From Eisner Award-winning author and executive producer Noelle Stevenson (Lumberjanes, Nimona) and executive producer Chuck Austen (Dawn of the Croods, Steven Universe) comes a modern take on the ‘80s girl power icon for a new generation of young fans.
She-Ra and the Princesses of Power seasons 1-5 are available for streaming on Netflix.
ComingSoon: How did you land the part of Adora?
Aimee Carrero: I wish there was a more exciting answer to this, but I had just got through with an audition and was sitting with my husband in our living room when I saw it — She-Ra, and my husband immediately knew what it was. He literally shot through the roof he was so excited. The original She-Ra came out a while ago, but he knew exactly what it was.
CS: Who do you prefer playing, She-Ra or Adora?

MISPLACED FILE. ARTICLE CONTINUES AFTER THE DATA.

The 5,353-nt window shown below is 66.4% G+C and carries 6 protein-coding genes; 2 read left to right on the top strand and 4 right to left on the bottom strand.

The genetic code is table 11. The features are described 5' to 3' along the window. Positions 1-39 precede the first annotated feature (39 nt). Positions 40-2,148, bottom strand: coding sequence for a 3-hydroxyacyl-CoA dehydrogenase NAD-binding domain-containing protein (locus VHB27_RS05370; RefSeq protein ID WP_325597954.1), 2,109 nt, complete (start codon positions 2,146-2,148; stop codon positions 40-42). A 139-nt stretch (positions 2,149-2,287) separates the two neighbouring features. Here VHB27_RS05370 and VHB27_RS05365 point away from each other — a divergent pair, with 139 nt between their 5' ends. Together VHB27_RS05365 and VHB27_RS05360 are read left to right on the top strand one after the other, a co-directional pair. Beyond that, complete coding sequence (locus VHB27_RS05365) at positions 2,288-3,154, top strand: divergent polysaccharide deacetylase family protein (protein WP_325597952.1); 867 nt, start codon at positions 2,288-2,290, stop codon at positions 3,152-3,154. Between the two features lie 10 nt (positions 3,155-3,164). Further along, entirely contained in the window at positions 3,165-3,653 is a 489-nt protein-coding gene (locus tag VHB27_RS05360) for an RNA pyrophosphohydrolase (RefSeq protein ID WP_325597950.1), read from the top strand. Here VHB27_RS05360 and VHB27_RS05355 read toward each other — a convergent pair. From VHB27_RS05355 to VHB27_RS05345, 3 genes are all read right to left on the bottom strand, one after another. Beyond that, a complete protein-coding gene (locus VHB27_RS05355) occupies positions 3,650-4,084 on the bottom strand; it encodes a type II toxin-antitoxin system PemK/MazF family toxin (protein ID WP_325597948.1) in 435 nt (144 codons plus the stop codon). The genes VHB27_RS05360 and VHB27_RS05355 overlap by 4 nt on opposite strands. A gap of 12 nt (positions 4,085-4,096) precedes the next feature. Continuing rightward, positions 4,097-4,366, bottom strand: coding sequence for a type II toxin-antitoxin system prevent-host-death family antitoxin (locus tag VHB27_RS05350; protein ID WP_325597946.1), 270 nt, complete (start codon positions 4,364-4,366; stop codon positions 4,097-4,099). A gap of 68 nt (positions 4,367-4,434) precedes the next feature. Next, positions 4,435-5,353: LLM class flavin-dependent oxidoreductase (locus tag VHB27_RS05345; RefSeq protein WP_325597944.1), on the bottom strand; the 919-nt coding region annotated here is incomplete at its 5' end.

Carrero: Oh, I love playing Adora. She-Ra is a being who is all powerful and fearless, but I relate more to the complicated feelings of a human being. When we first see Adora, she’s with the Hord and doing what she feels is right. Then, of course, she chooses to go another way. To have to walk away from everything you know, to enter a world that you’re not familiar with is something that causes her to embark on this journey of identity. Really, seasons one through five she’s dealing with the universal questions of who am I hat am I here to do – why me? Ans how can I do it in a way that is respective and ultimately true to my wants and desires. Through the seasons you see her grapple with different parts of those questions. I think Season 5 is really the universe giving her every challenge in a really short amount of time just to make sure she learned it. So, at the very end of Season 4, she has to sort of peer into this dark knight of the soul where the identity she’s worked so hard to name and also protect is totally gone. When she destroys her connection to She-Ra, what does she have left? The question of identity is maybe number one or number two in the whole series.